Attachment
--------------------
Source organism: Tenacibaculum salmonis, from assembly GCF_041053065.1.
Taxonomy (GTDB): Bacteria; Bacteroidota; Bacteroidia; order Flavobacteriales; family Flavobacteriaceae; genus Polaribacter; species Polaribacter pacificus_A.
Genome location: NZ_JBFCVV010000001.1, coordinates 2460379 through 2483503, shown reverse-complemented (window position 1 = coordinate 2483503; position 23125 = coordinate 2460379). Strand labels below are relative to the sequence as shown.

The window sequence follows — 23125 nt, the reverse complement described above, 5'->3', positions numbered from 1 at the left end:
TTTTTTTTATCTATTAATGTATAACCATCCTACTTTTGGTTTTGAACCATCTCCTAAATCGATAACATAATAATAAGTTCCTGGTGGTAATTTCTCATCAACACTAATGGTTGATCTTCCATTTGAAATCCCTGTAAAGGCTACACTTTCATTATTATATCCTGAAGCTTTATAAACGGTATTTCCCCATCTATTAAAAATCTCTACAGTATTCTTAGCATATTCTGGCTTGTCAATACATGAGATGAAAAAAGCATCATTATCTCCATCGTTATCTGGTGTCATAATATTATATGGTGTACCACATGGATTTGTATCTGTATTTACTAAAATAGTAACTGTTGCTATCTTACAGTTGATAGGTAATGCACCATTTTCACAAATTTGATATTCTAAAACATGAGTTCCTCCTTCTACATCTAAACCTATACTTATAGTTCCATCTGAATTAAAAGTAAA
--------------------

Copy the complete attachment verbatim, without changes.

Source organism: Tenacibaculum salmonis, from assembly GCF_041053065.1.
Taxonomy (GTDB): Bacteria; Bacteroidota; Bacteroidia; order Flavobacteriales; family Flavobacteriaceae; genus Polaribacter; species Polaribacter pacificus_A.
Genome location: NZ_JBFCVV010000001.1, coordinates 2460379 through 2483503, shown reverse-complemented (window position 1 = coordinate 2483503; position 23125 = coordinate 2460379). Strand labels below are relative to the sequence as shown.

The window sequence follows — 23125 nt, the reverse complement described above, 5'->3', positions numbered from 1 at the left end:
TTTTTTTTATCTATTAATGTATAACCATCCTACTTTTGGTTTTGAACCATCTCCTAAATCGATAACATAATAATAAGTTCCTGGTGGTAATTTCTCATCAACACTAATGGTTGATCTTCCATTTGAAATCCCTGTAAAGGCTACACTTTCATTATTATATCCTGAAGCTTTATAAACGGTATTTCCCCATCTATTAAAAATCTCTACAGTATTCTTAGCATATTCTGGCTTGTCAATACATGAGATGAAAAAAGCATCATTATCTCCATCGTTATCTGGTGTCATAATATTATATGGTGTACCACATGGATTTGTATCTGTATTTACTAAAATAGTAACTGTTGCTATCTTACAGTTGATAGGTAATGCACCATTTTCACAAATTTGATATTCTAAAACATGAGTTCCTCCTTCTACATCTAAACCTATACTTATAGTTCCATCTGAATTAAAAGTAAA